California's in crisis mode: Gov. Brown announces first-ever mandatory water restrictions

California's epic, ongoing drought just made history again

Published April 1, 2015 7:10PM (EDT)

FILE - In this July 15, 2014, file photo sprinklers water a lawn in Sacramento, Calif. (AP Photo/Rich Pedroncelli, File)    (AP)
FILE - In this July 15, 2014, file photo sprinklers water a lawn in Sacramento, Calif. (AP Photo/Rich Pedroncelli, File) (AP)

Facing an ongoing drought of historic proportions, California Gov. Jerry Brown Wednesday announced the state's first-ever mandatory water restrictions.

On Brown's executive order, the L.A. Times reports, the state water board is to cut water usage by 25 percent, a move expected to save 1.5 million acre-feet of water over the coming nine months.

It's an unprecedented move for an unprecedented situation. The Sierra Nevada's snowpack -- which replenishes streams and rivers during the typically dry summer and fall -- is only at about 5 percent of its historical average for April 1, the date considered to be its peak. That means this dismal amount of snow is about all California's going to get to carry it through the coming months. The official measurement isn't due out until later Wednesday, but to say this shatters records is an understatement: the previous low was just 25 percent below average.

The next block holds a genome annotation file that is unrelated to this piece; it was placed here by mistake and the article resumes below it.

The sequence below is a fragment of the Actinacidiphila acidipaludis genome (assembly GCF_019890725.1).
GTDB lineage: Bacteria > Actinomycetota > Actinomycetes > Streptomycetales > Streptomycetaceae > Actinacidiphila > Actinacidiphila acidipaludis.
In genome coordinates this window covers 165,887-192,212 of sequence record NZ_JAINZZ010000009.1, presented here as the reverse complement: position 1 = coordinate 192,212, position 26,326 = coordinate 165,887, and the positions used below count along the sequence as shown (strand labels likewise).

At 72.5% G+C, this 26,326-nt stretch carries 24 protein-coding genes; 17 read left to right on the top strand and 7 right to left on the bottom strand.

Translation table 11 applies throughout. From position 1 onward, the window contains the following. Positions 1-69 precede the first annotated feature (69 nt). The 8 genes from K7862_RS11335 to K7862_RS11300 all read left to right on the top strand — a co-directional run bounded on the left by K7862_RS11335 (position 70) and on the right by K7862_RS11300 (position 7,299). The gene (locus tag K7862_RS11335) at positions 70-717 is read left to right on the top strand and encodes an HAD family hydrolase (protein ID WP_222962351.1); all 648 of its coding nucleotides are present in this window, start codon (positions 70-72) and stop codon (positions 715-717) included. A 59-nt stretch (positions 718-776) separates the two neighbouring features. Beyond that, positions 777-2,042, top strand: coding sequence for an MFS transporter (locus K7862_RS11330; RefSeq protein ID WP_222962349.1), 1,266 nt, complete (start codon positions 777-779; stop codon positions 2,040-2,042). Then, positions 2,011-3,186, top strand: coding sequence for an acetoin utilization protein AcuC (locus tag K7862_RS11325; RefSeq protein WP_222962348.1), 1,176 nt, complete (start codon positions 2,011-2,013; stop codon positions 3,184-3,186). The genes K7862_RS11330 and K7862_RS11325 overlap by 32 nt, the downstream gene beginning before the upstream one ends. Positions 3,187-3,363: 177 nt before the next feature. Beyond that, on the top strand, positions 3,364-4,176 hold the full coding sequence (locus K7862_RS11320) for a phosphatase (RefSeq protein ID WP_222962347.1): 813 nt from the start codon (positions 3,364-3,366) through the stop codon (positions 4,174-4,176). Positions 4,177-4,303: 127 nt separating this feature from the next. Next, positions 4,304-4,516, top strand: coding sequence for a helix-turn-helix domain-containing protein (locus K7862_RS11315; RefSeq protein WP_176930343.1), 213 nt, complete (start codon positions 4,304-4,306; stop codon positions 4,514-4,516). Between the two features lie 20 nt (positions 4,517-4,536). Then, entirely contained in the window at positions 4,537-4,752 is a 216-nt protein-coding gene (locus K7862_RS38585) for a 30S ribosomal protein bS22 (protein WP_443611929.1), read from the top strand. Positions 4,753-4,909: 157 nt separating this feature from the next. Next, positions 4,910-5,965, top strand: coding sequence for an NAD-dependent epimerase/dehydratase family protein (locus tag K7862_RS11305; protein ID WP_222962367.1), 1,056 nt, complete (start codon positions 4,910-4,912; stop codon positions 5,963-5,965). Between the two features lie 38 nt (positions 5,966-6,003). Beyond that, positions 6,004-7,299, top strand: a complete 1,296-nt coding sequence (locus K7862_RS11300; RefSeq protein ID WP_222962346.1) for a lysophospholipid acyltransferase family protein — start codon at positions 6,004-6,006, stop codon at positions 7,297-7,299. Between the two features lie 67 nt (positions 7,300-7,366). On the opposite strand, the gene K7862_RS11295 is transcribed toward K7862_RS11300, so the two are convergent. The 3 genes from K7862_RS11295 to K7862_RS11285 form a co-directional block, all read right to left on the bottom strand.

"It's a different world," he said during Wednesday's announcement, which he made from a dry patch of grass in the Sierra Nevada. "We have to act differently."

The restrictions, importantly, don't affect agriculture, which is responsible for about 80 percent of the state's water usage. But it will impact nearly everything else -- as a press release details, the order will:

-Replace 50 million square feet of lawns throughout the state with drought tolerant landscaping in partnership with local governments;
-Direct the creation of a temporary, statewide consumer rebate program to replace old appliances with more water and energy efficient models;
-Require campuses, golf courses, cemeteries and other large landscapes to make significant cuts in water use; and
-Prohibit new homes and developments from irrigating with potable water unless water-efficient drip irrigation systems are used, and ban watering of ornamental grass on public street medians.

By Lindsay Abrams

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